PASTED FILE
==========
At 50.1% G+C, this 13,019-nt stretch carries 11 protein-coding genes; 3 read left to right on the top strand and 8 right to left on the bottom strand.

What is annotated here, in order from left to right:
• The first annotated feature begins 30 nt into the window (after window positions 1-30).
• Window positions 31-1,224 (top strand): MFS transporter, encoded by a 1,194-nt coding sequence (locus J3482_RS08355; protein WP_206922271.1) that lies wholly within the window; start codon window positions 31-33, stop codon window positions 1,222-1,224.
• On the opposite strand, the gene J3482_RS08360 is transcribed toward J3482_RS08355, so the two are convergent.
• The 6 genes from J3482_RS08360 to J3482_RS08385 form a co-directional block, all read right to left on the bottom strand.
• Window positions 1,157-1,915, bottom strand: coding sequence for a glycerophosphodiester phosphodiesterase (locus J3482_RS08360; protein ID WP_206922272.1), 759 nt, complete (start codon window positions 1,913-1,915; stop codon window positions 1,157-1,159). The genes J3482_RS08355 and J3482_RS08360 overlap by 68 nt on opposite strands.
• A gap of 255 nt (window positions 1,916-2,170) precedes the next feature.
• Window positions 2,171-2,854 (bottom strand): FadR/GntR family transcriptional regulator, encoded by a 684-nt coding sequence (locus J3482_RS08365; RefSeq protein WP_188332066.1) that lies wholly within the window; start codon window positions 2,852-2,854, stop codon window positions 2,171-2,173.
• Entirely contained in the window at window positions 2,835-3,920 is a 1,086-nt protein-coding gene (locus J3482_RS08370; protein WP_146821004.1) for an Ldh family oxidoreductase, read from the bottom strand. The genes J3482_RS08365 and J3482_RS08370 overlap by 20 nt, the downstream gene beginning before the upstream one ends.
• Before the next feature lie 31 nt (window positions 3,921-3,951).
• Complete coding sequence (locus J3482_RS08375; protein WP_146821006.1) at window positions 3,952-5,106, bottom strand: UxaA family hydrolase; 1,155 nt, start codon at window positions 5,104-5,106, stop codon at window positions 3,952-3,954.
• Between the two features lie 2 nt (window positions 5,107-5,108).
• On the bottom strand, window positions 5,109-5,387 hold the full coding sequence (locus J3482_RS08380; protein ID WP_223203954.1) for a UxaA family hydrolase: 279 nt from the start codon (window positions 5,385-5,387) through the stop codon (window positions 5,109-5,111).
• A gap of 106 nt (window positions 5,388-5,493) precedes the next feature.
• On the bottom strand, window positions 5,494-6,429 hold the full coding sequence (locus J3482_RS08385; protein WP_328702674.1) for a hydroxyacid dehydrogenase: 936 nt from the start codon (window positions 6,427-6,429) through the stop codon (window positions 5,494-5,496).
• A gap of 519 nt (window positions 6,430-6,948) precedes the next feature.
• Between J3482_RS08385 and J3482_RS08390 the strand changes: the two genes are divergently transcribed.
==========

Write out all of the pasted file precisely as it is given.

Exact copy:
At 50.1% G+C, this 13,019-nt stretch carries 11 protein-coding genes; 3 read left to right on the top strand and 8 right to left on the bottom strand.

What is annotated here, in order from left to right:
• The first annotated feature begins 30 nt into the window (after window positions 1-30).
• Window positions 31-1,224 (top strand): MFS transporter, encoded by a 1,194-nt coding sequence (locus J3482_RS08355; protein WP_206922271.1) that lies wholly within the window; start codon window positions 31-33, stop codon window positions 1,222-1,224.
• On the opposite strand, the gene J3482_RS08360 is transcribed toward J3482_RS08355, so the two are convergent.
• The 6 genes from J3482_RS08360 to J3482_RS08385 form a co-directional block, all read right to left on the bottom strand.
• Window positions 1,157-1,915, bottom strand: coding sequence for a glycerophosphodiester phosphodiesterase (locus J3482_RS08360; protein ID WP_206922272.1), 759 nt, complete (start codon window positions 1,913-1,915; stop codon window positions 1,157-1,159). The genes J3482_RS08355 and J3482_RS08360 overlap by 68 nt on opposite strands.
• A gap of 255 nt (window positions 1,916-2,170) precedes the next feature.
• Window positions 2,171-2,854 (bottom strand): FadR/GntR family transcriptional regulator, encoded by a 684-nt coding sequence (locus J3482_RS08365; RefSeq protein WP_188332066.1) that lies wholly within the window; start codon window positions 2,852-2,854, stop codon window positions 2,171-2,173.
• Entirely contained in the window at window positions 2,835-3,920 is a 1,086-nt protein-coding gene (locus J3482_RS08370; protein WP_146821004.1) for an Ldh family oxidoreductase, read from the bottom strand. The genes J3482_RS08365 and J3482_RS08370 overlap by 20 nt, the downstream gene beginning before the upstream one ends.
• Before the next feature lie 31 nt (window positions 3,921-3,951).
• Complete coding sequence (locus J3482_RS08375; protein WP_146821006.1) at window positions 3,952-5,106, bottom strand: UxaA family hydrolase; 1,155 nt, start codon at window positions 5,104-5,106, stop codon at window positions 3,952-3,954.
• Between the two features lie 2 nt (window positions 5,107-5,108).
• On the bottom strand, window positions 5,109-5,387 hold the full coding sequence (locus J3482_RS08380; protein ID WP_223203954.1) for a UxaA family hydrolase: 279 nt from the start codon (window positions 5,385-5,387) through the stop codon (window positions 5,109-5,111).
• A gap of 106 nt (window positions 5,388-5,493) precedes the next feature.
• On the bottom strand, window positions 5,494-6,429 hold the full coding sequence (locus J3482_RS08385; protein WP_328702674.1) for a hydroxyacid dehydrogenase: 936 nt from the start codon (window positions 6,427-6,429) through the stop codon (window positions 5,494-5,496).
• A gap of 519 nt (window positions 6,430-6,948) precedes the next feature.
• Between J3482_RS08385 and J3482_RS08390 the strand changes: the two genes are divergently transcribed.